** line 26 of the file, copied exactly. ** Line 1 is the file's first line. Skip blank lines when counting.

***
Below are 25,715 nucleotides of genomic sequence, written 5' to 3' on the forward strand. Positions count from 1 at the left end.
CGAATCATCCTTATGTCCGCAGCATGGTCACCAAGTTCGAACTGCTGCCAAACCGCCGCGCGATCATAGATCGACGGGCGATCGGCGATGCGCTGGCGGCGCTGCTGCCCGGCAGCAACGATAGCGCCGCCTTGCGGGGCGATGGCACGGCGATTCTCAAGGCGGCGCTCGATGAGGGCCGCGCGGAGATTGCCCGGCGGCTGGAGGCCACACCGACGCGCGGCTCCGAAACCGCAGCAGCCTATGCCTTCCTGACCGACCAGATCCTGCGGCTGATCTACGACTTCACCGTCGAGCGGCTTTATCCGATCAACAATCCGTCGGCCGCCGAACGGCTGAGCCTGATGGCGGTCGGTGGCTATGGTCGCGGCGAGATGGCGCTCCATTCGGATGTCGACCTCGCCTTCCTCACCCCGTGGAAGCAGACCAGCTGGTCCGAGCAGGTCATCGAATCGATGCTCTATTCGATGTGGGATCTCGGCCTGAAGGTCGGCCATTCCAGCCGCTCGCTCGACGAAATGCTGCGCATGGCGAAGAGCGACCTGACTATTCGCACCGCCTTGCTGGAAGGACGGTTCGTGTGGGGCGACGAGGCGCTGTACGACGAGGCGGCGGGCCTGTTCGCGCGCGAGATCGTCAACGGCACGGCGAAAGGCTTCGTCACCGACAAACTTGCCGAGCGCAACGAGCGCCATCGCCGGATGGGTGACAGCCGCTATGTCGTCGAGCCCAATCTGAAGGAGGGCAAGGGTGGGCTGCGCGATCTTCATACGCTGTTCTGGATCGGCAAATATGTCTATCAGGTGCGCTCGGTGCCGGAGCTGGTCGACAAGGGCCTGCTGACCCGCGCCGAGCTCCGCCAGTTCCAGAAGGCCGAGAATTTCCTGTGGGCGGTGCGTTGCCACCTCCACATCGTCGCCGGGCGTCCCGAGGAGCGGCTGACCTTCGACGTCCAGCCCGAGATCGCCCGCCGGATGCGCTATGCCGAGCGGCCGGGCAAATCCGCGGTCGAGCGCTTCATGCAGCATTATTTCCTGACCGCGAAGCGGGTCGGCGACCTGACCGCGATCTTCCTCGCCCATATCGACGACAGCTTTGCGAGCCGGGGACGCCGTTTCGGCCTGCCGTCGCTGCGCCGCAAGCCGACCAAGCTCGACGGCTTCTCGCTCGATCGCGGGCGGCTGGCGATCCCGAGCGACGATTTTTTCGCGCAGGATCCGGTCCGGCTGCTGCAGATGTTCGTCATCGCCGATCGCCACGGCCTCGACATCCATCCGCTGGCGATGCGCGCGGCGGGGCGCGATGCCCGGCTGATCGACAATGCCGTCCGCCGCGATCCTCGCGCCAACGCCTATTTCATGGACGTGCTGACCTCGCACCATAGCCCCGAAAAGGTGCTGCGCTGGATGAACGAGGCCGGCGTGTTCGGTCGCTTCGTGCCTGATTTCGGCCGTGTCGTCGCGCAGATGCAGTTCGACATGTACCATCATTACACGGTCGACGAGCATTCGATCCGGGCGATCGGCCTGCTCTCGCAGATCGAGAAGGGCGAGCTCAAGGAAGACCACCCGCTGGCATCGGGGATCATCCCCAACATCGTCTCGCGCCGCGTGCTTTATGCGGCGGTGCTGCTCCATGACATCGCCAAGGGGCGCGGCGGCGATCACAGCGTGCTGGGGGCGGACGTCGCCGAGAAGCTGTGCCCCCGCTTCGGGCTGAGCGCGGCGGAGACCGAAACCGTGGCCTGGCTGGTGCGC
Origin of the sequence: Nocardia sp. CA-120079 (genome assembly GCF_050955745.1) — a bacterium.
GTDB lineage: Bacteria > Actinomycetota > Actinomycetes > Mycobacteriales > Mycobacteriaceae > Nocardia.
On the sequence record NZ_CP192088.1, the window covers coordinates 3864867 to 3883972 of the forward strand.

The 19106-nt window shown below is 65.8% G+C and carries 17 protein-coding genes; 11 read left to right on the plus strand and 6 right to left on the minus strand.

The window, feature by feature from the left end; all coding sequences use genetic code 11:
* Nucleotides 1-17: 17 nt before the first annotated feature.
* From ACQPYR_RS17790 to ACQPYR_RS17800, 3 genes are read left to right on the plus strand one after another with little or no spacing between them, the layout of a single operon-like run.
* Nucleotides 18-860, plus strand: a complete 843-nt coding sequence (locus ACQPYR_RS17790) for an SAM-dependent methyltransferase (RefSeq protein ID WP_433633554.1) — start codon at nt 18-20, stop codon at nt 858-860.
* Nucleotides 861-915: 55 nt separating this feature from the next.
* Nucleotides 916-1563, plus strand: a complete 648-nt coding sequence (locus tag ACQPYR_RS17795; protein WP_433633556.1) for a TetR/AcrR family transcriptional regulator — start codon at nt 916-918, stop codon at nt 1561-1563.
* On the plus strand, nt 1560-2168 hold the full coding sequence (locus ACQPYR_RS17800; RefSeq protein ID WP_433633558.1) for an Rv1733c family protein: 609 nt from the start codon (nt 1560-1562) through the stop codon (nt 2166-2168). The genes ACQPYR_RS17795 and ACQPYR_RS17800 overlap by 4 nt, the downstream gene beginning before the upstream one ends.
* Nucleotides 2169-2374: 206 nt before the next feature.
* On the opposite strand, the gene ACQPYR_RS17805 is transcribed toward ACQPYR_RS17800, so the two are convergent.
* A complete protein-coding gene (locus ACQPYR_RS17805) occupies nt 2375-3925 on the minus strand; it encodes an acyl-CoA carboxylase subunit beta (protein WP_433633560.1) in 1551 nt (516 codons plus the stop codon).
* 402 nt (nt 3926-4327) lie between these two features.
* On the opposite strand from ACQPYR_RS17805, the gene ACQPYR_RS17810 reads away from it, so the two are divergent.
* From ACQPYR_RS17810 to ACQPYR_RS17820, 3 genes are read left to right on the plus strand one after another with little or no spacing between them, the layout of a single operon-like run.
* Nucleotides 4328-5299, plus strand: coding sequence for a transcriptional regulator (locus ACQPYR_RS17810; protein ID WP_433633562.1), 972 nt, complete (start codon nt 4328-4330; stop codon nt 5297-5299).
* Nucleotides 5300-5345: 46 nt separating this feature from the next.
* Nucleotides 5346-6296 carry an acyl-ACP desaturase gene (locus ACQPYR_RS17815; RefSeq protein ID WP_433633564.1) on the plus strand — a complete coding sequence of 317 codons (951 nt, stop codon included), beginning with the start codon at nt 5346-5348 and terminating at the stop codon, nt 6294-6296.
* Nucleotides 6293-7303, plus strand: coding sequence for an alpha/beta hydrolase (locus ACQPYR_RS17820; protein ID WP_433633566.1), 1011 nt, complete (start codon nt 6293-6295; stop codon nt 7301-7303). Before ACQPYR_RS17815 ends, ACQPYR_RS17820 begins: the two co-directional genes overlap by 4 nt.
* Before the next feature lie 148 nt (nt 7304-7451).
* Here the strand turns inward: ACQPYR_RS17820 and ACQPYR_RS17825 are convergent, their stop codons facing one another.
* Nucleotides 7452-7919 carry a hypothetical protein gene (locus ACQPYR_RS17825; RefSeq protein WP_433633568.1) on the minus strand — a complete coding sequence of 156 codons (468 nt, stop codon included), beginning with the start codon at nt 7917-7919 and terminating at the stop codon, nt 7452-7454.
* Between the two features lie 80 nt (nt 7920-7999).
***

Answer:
* Nucleotides 7452-7919 carry a hypothetical protein gene (locus ACQPYR_RS17825; RefSeq protein WP_433633568.1) on the minus strand — a complete coding sequence of 156 codons (468 nt, stop codon included), beginning with the start codon at nt 7917-7919 and terminating at the stop codon, nt 7452-7454.